Relator's first claim is that the continuing guaranty form which he executed is not a valid contract, there being no meeting of the minds on the object of the contract. The language added to the guaranty form contained, in addition to the liability limitation referred to above, the following language: "* * * Monthly payments are to be approximately $1,700.00 monthly interest included. Upon reduction of the principal balance, through payment of these monthly payments, this Continuing Guaranty will become null and void."

The note accepted by the bank in the consolidation agreement was a 90-day note. Testimony of the bank's commercial loan officer and Charles E. Courtney, Sr. established that it was their intention to evaluate the financial position of Charles E. Courtney, Sr. and the corporate makers at the time of the note's maturity and then set up a monthly repayment schedule if it was warranted.

Relator argues that there was no agreement between himself and the bank as to how the $91,207.89 note was to be paid, that this lack of agreement between them evidences that there was no meeting of the minds on the object of the contract, and that the contract of guaranty is therefore invalid. However, relator's testimony at trial reveals that he was not concerned with the monthly payments of the loan and that his principal concern was that his liability be limited to the first $20,000.00 owed on the note. Relator's trial testimony further reveals that he did not know what the system of repayment for the consolidation note would be and that the monthly payments were not discussed with him.

In brief, it is stated that relator was concerned not only with restricting his liability to the first $20,000.00 owed on the consolidation loan, but with wanting monthly payments as the method of repayment. This allegation, however, is not borne out by the record.

Civil Code Article 1826 provides:

"No error in the motive can invalidate a contract, unless the other party was apprised that it was the principal cause of the agreement, or unless from the nature of the transaction it must be presumed that he knew it."

Relator's argument that the absence of agreement between himself and the bank on the issue of repayment of Charles E. Courtney, Sr.'s loan vitiates the contract is clearly untenable. Even if relator had testified that this was his primary concern, failure to communicate this to the bank at the time that the guaranty was being executed would have precluded an attack on the validity of the contract after execution. Art. 1826, supra; 1 S. Litvinoff, Louisiana Civil Law Treatise, § 220 (1969). Moreover, Civil Code Article 1825 requires that the error in the cause of a contract, in order to vitiate it, must be on the principal cause. Marcello v. Bussiere, 284 So.2d 892 (La. 1973) and cases cited therein.

Relator's testimony clearly points out that the cause of the guaranty was his obligation to assume liability for $20,000.00 of his brother's debt, an obligation which stemmed from his status as endorser of the 1969 personal note of Charles E. Courtney, Sr., of which $20,000.00 remained unpaid and was included in the larger consolidation note. The manner of repayment, therefore, was not the object of the contract and even if it be conceded that there was no meeting of the minds on the manner of repayment, the contract is not vitiated thereby.

We find that the guaranty executed by relator was a valid contract and that the alleged absence of a meeting of the minds on the issue of repayment, even if it had been established upon trial, would not amount to an error which would invalidate the contract between the parties, since manner of repayment was not a principal cause of the contract.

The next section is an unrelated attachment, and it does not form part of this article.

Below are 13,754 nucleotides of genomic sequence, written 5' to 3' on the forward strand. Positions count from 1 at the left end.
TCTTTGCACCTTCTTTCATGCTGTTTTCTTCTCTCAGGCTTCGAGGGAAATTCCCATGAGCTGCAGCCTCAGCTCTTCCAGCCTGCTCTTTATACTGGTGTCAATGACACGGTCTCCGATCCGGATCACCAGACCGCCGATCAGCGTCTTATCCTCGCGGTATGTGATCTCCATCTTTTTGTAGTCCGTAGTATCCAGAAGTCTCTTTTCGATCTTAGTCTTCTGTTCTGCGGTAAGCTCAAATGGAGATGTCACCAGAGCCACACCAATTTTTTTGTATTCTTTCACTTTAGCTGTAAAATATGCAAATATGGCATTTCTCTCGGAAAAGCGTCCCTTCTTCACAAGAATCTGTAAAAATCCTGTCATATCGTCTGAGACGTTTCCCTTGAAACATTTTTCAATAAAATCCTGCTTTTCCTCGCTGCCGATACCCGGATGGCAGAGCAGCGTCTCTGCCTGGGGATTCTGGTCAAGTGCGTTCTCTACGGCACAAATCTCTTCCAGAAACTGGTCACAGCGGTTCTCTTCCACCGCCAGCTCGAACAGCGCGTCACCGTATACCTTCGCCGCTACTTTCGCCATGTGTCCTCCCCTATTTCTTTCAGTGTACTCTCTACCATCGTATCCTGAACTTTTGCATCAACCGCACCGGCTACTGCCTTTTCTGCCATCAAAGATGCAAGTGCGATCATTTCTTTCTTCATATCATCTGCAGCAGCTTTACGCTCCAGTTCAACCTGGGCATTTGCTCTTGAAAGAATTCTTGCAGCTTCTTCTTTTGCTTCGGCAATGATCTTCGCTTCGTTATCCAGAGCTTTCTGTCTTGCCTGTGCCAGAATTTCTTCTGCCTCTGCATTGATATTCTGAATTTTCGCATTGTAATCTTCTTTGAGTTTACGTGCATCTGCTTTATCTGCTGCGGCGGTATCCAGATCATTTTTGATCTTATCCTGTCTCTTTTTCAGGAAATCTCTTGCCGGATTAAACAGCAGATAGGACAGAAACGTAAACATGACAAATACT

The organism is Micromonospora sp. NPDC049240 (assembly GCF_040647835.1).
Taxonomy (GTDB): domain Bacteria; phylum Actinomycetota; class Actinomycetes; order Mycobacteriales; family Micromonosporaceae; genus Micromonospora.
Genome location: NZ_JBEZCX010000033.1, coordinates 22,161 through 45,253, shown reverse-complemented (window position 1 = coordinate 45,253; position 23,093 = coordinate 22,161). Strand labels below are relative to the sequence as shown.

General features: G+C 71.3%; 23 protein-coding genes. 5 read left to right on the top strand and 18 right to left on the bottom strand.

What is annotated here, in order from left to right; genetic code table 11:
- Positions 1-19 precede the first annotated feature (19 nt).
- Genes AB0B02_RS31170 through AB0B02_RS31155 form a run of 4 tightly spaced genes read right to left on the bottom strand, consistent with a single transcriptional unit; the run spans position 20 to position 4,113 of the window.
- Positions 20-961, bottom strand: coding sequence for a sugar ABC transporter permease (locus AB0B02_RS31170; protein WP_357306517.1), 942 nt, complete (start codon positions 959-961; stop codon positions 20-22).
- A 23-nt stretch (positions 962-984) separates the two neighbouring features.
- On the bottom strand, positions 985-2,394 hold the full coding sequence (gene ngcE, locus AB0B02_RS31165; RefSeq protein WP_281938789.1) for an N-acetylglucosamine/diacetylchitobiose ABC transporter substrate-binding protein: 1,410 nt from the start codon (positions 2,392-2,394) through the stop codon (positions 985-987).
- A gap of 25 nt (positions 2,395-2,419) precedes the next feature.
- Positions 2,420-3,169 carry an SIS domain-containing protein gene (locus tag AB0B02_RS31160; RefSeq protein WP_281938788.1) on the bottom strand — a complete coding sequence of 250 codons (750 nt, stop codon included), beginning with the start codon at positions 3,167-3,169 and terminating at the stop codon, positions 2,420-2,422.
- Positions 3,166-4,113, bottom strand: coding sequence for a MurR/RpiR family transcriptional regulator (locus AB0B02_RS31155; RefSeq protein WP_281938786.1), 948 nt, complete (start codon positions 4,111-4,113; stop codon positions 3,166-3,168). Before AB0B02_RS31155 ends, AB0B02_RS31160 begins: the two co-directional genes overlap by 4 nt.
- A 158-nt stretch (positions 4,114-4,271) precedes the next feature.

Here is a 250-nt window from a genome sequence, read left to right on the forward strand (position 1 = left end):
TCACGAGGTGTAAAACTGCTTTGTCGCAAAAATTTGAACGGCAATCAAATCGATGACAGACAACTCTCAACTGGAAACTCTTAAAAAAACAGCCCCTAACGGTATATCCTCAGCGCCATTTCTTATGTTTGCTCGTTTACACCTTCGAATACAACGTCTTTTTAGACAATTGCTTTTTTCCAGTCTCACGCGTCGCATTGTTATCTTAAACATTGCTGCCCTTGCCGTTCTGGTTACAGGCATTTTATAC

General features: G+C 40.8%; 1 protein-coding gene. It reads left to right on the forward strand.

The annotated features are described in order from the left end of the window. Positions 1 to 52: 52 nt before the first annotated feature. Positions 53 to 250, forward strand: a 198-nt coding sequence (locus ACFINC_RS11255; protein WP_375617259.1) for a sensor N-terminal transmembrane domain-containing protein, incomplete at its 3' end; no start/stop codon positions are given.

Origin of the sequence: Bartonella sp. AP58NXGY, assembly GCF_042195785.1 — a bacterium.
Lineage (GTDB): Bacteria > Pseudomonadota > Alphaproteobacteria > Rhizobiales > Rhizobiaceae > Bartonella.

Relator's second contention is that the language added to the printed guaranty form in response to the concern he expressed over assuming liability for only the first $20,000.00 of the larger consolidation note defeated the solidary liability imposed by the printed provisions of the guaranty. Solidary liability under the printed terms of the guaranty is readily conceded. Relator bases his argument on Civil Code Article 2091, which provides:

"There is an obligation in solido on the part of the debtors, when they are all obliged to the same thing, so that each may be compelled for the whole, and when the payment which is made by one of them, exonerates the others toward the creditor."

Relator argues that the language of the added paragraph implies that in the event the guarantor was called upon to fulfill the obligation of the principal debtors, he could only be called upon to pay $1,700.00 per month, but that the principal debtors, at the end of the ninety-day period, could have been called upon to pay the full amount.

We are of the opinion that the language of the added paragraph does not imply that the guarantor could be called upon to pay in monthly payments only; the reference to monthly payments clearly refers to the manner in which repayment of the note was to be made and not to the method by which guarantor would be liable to pay upon the default of the principal debtor. It is equally clear that relator, as guarantor, and the principal debtors were "obliged to the same thing"; that is, the $20,000.00 debt of the principals to the bank, which indebtedness was included in the $91,207.89 consolidation note, and that each could "be compelled for the whole", rather than for only a proportionate share. Article 2092 of the Civil Code expressly provides that:

"The obligation may be in solido, although one of the debtors be obliged differently from the other to the payment of one and the same thing; for instance, if the one be but conditionally bound, whilst the engagement of the other is pure and simple, or if the one is allowed a term which is not granted to the other."

An examination of the facts in this case and a consideration of Civil Code Articles 2091 and 2092, quoted above, establishes that the obligation incurred by relator was solidary by the explicit terms of the printed guaranty form and that the language added in the typewritten addendum did not destroy solidarity. Relator's argument in this regard is without merit.

Relator's last contention is that the bank's failure to require monthly payments as mentioned in the typewritten addendum to the guaranty form released him from liability under the contract. He argues that the bank's failure to require monthly payments according to the tenor of the added portion of the guaranty amounts to an extension of time to the principal debtor and operates to discharge him from liability. Civil Code Art. 3063. This latter contention is totally without merit since the guaranty instrument clearly grants the bank the right to offer extensions.

For the foregoing reasons, we affirm the judgment of the Court of Appeal which upheld that portion of the trial court's judgment holding relator liable in solido with Charles E. Courtney, Sr. and Blue Bird Drive-In, Inc. in the amount of $20,000.00, together with interest, attorneys' fees and costs as set forth in the trial court's judgment. All costs of these proceedings are cast against relator.